But you should not have looked on the day of your brother in the day that he became a stranger…
The commentary on this prophecy is supplied by every traveller who has explored the recesses of the mountain of Esau. Every people that has the privileges of Edom, and like Edom abuses them, is without right to expect a more favourable issue from the hand of God. The general sentiment implied in this prophecy is, that a nation in prosperity abusing its advantages to the injury of less fortunate peoples, or even neglecting them in their distress, incurs by its conduct the displeasure of God. Apply the subject —
1. To the religious character and improvement of England. It is not easy to form an adequate conception of the diffusive and pervading influence of British power. That extraordinary influence is steadily, continually increasing; England is rising to be the great leader of public opinion among the nations. On all great political, commercial, moral, social, and religious questions the world is now looking to Britain. Then we plead with you on behalf of your country. You are the light of your country, and by making it luminous you become, in it, the light of the world.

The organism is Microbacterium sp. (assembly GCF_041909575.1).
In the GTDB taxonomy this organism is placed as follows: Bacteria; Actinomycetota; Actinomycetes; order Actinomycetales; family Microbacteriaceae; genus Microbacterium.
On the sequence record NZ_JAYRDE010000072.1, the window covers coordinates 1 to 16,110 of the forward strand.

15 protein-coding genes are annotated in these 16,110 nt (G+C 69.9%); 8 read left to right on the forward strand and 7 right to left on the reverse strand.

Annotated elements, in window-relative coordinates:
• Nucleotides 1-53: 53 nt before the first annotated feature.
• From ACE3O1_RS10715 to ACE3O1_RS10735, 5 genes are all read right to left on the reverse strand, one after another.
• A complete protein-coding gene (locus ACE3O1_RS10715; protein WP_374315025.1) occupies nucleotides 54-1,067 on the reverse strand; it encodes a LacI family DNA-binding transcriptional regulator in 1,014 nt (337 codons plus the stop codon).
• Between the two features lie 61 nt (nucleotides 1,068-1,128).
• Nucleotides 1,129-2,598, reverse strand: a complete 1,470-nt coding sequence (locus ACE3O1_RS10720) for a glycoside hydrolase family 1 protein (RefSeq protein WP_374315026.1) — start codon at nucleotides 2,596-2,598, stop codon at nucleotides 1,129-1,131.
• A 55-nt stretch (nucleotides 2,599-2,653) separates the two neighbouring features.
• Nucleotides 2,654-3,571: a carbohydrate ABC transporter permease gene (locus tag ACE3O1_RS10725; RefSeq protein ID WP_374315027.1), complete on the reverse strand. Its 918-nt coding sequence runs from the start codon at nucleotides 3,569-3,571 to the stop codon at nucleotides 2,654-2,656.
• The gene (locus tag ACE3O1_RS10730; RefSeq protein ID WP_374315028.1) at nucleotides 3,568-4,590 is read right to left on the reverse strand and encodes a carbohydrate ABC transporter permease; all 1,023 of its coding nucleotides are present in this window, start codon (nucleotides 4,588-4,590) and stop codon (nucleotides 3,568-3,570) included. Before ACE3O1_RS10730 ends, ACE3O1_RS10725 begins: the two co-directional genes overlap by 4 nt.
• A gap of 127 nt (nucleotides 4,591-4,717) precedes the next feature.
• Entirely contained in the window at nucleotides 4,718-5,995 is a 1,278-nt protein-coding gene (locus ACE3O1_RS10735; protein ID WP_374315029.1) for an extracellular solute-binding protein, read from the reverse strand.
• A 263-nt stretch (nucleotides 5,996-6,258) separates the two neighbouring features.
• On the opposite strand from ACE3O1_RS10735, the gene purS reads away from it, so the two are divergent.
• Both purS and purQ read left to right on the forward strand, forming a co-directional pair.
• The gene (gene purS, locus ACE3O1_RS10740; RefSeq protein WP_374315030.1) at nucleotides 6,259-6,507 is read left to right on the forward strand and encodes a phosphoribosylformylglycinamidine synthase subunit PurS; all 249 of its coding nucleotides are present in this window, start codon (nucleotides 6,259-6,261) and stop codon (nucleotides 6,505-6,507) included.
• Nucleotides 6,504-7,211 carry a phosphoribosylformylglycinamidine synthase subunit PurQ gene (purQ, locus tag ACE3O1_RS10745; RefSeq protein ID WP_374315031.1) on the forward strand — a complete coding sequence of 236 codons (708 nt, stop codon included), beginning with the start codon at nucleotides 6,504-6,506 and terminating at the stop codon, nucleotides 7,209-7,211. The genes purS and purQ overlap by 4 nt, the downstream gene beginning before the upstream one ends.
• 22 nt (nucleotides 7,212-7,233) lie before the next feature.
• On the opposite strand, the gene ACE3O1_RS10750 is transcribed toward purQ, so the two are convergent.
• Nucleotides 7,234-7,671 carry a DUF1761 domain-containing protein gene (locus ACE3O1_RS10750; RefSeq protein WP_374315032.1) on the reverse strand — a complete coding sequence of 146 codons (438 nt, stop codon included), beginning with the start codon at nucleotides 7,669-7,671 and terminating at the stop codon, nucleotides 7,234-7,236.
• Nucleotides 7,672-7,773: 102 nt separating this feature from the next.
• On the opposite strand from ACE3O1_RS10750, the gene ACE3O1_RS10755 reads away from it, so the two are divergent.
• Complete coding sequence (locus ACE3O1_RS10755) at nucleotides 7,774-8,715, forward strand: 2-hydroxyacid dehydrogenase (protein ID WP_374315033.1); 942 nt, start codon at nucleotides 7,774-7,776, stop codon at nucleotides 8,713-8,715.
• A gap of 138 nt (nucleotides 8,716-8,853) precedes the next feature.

2. To the conduct of England towards such people as have a peculiar claim upon its regard. The Edomites ought to have assisted, and not oppressed, the Jews. To us the sister island is surely as intimately related as Israel could have been to Edom. As to the colonies, little need be said. As England sows, so shall it reap.
(R. Halley, M. A.)
Parallel VersesKJV: But thou shouldest not have looked on the day of thy brother in the day that he became a stranger; neither shouldest thou have rejoiced over the children of Judah in the day of their destruction; neither shouldest thou have spoken proudly in the day of distress.